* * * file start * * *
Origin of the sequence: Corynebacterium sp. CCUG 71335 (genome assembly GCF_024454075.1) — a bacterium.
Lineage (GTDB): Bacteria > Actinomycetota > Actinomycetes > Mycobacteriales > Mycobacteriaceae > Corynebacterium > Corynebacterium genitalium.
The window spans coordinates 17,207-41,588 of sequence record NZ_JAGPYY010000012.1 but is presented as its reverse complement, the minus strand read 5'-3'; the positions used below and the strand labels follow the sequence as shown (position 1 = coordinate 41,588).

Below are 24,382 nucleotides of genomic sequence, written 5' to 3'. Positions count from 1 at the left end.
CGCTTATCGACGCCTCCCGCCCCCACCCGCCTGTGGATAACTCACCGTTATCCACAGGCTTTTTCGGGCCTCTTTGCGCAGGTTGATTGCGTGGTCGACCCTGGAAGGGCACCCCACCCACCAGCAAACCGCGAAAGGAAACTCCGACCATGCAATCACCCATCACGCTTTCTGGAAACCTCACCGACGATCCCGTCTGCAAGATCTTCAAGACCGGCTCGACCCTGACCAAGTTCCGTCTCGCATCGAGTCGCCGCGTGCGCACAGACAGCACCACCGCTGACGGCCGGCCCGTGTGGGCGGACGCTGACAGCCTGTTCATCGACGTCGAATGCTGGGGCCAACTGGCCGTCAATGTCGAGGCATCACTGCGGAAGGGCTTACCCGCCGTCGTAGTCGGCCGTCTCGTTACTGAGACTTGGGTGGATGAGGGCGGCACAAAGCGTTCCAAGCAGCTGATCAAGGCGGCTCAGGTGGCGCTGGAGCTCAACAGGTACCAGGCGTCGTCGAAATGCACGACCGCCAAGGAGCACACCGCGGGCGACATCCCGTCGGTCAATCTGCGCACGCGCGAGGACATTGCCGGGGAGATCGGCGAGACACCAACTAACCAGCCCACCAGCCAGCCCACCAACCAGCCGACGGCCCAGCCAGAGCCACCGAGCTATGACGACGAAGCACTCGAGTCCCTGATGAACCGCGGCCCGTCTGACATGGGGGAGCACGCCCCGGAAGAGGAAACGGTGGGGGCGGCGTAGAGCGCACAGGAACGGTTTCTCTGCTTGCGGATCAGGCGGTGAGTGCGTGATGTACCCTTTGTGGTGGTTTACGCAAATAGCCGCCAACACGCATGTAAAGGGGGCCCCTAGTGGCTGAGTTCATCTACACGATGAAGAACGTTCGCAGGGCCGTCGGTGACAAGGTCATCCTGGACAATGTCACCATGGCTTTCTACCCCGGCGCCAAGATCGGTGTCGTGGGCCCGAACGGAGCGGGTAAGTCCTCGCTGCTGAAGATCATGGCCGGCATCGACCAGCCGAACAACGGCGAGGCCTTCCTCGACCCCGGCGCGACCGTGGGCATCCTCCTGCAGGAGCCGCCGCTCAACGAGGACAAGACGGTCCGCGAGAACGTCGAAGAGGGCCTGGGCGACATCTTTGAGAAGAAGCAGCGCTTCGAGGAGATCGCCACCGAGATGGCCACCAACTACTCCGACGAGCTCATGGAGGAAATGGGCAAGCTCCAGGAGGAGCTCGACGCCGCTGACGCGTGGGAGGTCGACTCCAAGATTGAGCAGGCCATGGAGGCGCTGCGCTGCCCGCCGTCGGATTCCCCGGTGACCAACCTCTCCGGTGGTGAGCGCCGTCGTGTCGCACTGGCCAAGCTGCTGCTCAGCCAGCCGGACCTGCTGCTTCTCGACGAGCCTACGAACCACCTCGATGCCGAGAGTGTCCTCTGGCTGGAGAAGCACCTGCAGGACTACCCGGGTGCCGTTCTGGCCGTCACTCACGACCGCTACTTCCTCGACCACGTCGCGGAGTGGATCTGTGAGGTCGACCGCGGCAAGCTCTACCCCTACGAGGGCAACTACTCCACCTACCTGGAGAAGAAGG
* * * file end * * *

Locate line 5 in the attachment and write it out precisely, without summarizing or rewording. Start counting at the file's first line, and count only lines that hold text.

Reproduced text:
CGCTTATCGACGCCTCCCGCCCCCACCCGCCTGTGGATAACTCACCGTTATCCACAGGCTTTTTCGGGCCTCTTTGCGCAGGTTGATTGCGTGGTCGACCCTGGAAGGGCACCCCACCCACCAGCAAACCGCGAAAGGAAACTCCGACCATGCAATCACCCATCACGCTTTCTGGAAACCTCACCGACGATCCCGTCTGCAAGATCTTCAAGACCGGCTCGACCCTGACCAAGTTCCGTCTCGCATCGAGTCGCCGCGTGCGCACAGACAGCACCACCGCTGACGGCCGGCCCGTGTGGGCGGACGCTGACAGCCTGTTCATCGACGTCGAATGCTGGGGCCAACTGGCCGTCAATGTCGAGGCATCACTGCGGAAGGGCTTACCCGCCGTCGTAGTCGGCCGTCTCGTTACTGAGACTTGGGTGGATGAGGGCGGCACAAAGCGTTCCAAGCAGCTGATCAAGGCGGCTCAGGTGGCGCTGGAGCTCAACAGGTACCAGGCGTCGTCGAAATGCACGACCGCCAAGGAGCACACCGCGGGCGACATCCCGTCGGTCAATCTGCGCACGCGCGAGGACATTGCCGGGGAGATCGGCGAGACACCAACTAACCAGCCCACCAGCCAGCCCACCAACCAGCCGACGGCCCAGCCAGAGCCACCGAGCTATGACGACGAAGCACTCGAGTCCCTGATGAACCGCGGCCCGTCTGACATGGGGGAGCACGCCCCGGAAGAGGAAACGGTGGGGGCGGCGTAGAGCGCACAGGAACGGTTTCTCTGCTTGCGGATCAGGCGGTGAGTGCGTGATGTACCCTTTGTGGTGGTTTACGCAAATAGCCGCCAACACGCATGTAAAGGGGGCCCCTAGTGGCTGAGTTCATCTACACGATGAAGAACGTTCGCAGGGCCGTCGGTGACAAGGTCATCCTGGACAATGTCACCATGGCTTTCTACCCCGGCGCCAAGATCGGTGTCGTGGGCCCGAACGGAGCGGGTAAGTCCTCGCTGCTGAAGATCATGGCCGGCATCGACCAGCCGAACAACGGCGAGGCCTTCCTCGACCCCGGCGCGACCGTGGGCATCCTCCTGCAGGAGCCGCCGCTCAACGAGGACAAGACGGTCCGCGAGAACGTCGAAGAGGGCCTGGGCGACATCTTTGAGAAGAAGCAGCGCTTCGAGGAGATCGCCACCGAGATGGCCACCAACTACTCCGACGAGCTCATGGAGGAAATGGGCAAGCTCCAGGAGGAGCTCGACGCCGCTGACGCGTGGGAGGTCGACTCCAAGATTGAGCAGGCCATGGAGGCGCTGCGCTGCCCGCCGTCGGATTCCCCGGTGACCAACCTCTCCGGTGGTGAGCGCCGTCGTGTCGCACTGGCCAAGCTGCTGCTCAGCCAGCCGGACCTGCTGCTTCTCGACGAGCCTACGAACCACCTCGATGCCGAGAGTGTCCTCTGGCTGGAGAAGCACCTGCAGGACTACCCGGGTGCCGTTCTGGCCGTCACTCACGACCGCTACTTCCTCGACCACGTCGCGGAGTGGATCTGTGAGGTCGACCGCGGCAAGCTCTACCCCTACGAGGGCAACTACTCCACCTACCTGGAGAAGAAGG